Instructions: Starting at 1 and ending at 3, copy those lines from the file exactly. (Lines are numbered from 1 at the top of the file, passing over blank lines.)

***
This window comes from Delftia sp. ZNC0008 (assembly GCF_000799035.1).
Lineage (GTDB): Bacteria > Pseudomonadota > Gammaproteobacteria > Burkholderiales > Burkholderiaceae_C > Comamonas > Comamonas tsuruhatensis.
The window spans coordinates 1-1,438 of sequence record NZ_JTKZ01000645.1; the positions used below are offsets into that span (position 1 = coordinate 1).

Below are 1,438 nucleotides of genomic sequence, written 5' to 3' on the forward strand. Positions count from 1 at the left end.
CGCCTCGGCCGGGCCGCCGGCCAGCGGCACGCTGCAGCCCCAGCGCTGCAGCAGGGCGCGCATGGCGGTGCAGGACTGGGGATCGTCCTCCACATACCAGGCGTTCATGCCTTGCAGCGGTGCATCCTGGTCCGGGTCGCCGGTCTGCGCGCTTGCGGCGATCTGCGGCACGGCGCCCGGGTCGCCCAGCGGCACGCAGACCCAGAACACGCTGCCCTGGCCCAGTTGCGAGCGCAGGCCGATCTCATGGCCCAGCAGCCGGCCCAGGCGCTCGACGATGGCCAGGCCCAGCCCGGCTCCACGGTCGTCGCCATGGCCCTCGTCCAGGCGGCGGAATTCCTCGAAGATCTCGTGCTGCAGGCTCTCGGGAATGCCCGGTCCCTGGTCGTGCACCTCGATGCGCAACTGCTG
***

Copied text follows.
This window comes from Delftia sp. ZNC0008 (assembly GCF_000799035.1).
Lineage (GTDB): Bacteria > Pseudomonadota > Gammaproteobacteria > Burkholderiales > Burkholderiaceae_C > Comamonas > Comamonas tsuruhatensis.
The window spans coordinates 1-1,438 of sequence record NZ_JTKZ01000645.1; the positions used below are offsets into that span (position 1 = coordinate 1).